See  J. A. Bergstra, Y. Hirshfeld and J. V. Tucker  and J. A. Bergstra  for the relationship between fields and the division by zero, and the importance of the division by zero for computer science. It seems that the relationship of the division by zero and field structures are abstract in their paper.
Meanwhile,  J. P.  Barukcic and I.  Barukcic  discussed recently the relation between the divisions $0/0$, $1/0$ and special relative theory of Einstein. However, their logic seems to be curious and their results contradict with ours.
Furthermore,  T. S. Reis and J.A.D.W. Anderson [9,10] extend the system of the real numbers by introducing an ideal number for the division by zero $0/0$.
Meanwhile, we should refer to up-to-date information:
Riemann Hypothesis Addendum - Breakthrough
Kurt Arbenz  https://www.researchgate.net/publication/272022137   Riemann Hypothesis Addendum -   Breakthrough.
Here, we recall Albert Einstein's words on mathematics: Blackholes are where God divided by zero. I don't believe in mathematics. George Gamow $($1904-1968$)$ Russian-born American nuclear physicist and cosmologist remarked that "it is well known to students of high school algebra" that division by zero is not valid; and Einstein admitted it as the biggest blunder of his life: Gamow, G., My World Line $($Viking, New York$)$. p 44, 1970.
Apparently, the division by zero is a great missing in our mathematics and the result $($1.2$)$ is definitely determined as our basic mathematics, as we see from Proposition 1.  Note  its very general assumptions and  many fundamental evidences in our world in [5, 6, 8 ,13]. The results will give great impacts  on Euclidean spaces, analytic geometry, calculus, differential equations, complex analysis and  physical problems.
The mysterious history of the division by zero over one thousand years is a great shame of  mathematicians and human race on the world history, like the Ptolemaic system $($geocentric theory$)$. The division by zero will become a typical  symbol of foolish human race with long and unceasing struggles. Future people will realize this fact as a definite common sense.
We should check and fill our mathematics, globally and beautifully, from the viewpoint of the division by zero. Our mathematics will be more perfect and beautiful,  and will give great impacts to our basic ideas on the universe.
For our ideas on the division by zero, see the survey style announcements.

2 Basic Materials of Mathematics

$($1$)$: First, we should declare that the divison by zero is possible in the natural and uniquley determined sense and its importance.
$($2$)$: In the elementary school, we should introduce the concept of division $($fractions$)$ by the idea of repeated subtraction method by H. Michiwaki whose method is applied in computer algorithm and in old days for calculation of division. This method will give a simple and clear method for calculation of division and students will be happy to apply this simple method at the first stage. At this time, they will be able to understand that the division by zero is clear and trivial as $a/0=0$ for any $a$. Note that Michiwaki knows how to apply his method to the complex number field.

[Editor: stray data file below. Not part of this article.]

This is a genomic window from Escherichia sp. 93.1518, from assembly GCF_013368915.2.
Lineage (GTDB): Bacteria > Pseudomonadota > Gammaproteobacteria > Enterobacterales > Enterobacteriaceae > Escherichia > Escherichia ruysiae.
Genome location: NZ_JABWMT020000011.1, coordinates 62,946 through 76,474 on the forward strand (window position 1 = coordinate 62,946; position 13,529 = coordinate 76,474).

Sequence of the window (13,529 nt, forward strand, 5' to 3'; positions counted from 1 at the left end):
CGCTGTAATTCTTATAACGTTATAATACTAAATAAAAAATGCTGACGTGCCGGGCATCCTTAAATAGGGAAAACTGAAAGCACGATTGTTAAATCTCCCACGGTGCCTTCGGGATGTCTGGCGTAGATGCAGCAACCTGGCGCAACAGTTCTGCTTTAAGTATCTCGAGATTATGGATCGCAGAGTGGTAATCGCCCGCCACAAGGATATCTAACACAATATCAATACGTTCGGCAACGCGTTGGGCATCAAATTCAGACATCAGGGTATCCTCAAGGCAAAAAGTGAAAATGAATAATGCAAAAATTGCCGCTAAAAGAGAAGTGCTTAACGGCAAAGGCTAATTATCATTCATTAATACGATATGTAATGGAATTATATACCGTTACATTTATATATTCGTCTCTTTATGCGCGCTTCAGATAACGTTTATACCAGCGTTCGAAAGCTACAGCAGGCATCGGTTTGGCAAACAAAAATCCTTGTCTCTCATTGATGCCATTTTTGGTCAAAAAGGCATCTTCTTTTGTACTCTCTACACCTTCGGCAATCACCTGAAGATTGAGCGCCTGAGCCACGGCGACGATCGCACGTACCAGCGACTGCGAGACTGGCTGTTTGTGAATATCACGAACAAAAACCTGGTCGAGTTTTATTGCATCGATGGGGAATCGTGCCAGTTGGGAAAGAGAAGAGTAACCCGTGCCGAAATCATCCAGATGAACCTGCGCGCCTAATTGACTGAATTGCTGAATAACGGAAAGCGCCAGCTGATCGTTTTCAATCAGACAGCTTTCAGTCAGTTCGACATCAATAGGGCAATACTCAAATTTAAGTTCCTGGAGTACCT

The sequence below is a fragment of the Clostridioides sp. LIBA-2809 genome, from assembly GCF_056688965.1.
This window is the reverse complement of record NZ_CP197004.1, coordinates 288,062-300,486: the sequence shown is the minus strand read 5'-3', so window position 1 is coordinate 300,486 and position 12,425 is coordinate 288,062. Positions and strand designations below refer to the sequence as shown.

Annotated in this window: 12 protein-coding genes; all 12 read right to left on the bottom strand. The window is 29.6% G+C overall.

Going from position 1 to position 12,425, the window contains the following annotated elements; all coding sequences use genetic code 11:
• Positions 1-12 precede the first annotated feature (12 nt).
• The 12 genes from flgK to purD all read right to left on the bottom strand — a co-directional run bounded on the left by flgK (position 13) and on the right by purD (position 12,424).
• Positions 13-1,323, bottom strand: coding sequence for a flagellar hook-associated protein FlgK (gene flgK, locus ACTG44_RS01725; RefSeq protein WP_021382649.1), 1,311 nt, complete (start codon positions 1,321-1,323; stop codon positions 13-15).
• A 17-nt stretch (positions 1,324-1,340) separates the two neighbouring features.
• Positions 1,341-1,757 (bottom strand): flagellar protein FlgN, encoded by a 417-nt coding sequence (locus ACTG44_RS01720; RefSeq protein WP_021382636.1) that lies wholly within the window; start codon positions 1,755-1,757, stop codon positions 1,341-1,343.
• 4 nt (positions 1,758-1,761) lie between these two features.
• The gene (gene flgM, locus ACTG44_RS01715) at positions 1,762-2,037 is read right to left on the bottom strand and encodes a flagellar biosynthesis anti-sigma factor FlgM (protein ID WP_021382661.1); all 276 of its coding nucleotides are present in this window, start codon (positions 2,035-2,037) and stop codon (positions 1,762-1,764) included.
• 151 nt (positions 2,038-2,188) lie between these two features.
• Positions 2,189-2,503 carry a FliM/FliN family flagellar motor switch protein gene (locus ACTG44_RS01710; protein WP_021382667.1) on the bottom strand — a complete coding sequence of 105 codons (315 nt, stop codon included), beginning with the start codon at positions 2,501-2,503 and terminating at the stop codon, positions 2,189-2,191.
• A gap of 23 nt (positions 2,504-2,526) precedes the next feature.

$($3$)$: For the introduction of the elemetary function $y= 1/x$, we should give the definition of the function at the origin $x=0$ as $y = 0$ by the division by zero idea and we should apply this definition for the occasions of its appearences, step by step, following the curriculum and the results of the division by zero.
$($4$)$: For the idea of the Euclidean space $($plane$)$, we should introduce, at the first stage, the concept of stereographic projection and the concept of the point at infinity  -  one point compactification. Then, we will be able to see the whole Euclidean plane, however, by the division by zero,  the point at infinity is represented by zero, not by $\infty$. We can teach  the very important fact with many geometric and analytic geometry methods. These topics will give great pleasant feelings to many students. Interesting topics are: parallel lines, what is a line? - a line contains the origin as an isolated point for the case that the native line does not through the origin. All the lines pass the origin, our space is not the Eulcildean space and is not Aristoteles for the strong discontinuity at the point at infinity $($at the origin$)$. - Here note that an orthogonal coordinate system should be fixed first for our all arguments.
$($5$)$: The inversion of the origin with respect to a circle with center the origin is the origin itself, not the point at infinity - the very classical result is wrong. We can also prove this elementary result by many elementary ways.
$($6$)$: We should change the concept of gradients; on the usual orthogonal coordinates $(x,y)$,  the gradient of the $y$ axis is zero; this is given and proved by the fundamental result
$\tan (\pi/2) =0$. The result is also trivial from the definition of the Yamada field. For the Fourier coefficients $a_k$ of a function :
$$\frac{a_k \pi k^3}{4}$$\begin{equation}
= \sin (\pi k) \cos (\pi k) + 2 k^2 \pi^2 \sin(\pi k) \cos (\pi k) + 2\pi (\cos (\pi k) )^2 - \pi k, \tag{2.1}
\end{equation}for $k=0$, we obtain immediately
\begin{equation}
a_0  = \frac{8}{3}\pi^2 \tag{2.2}
\end{equation}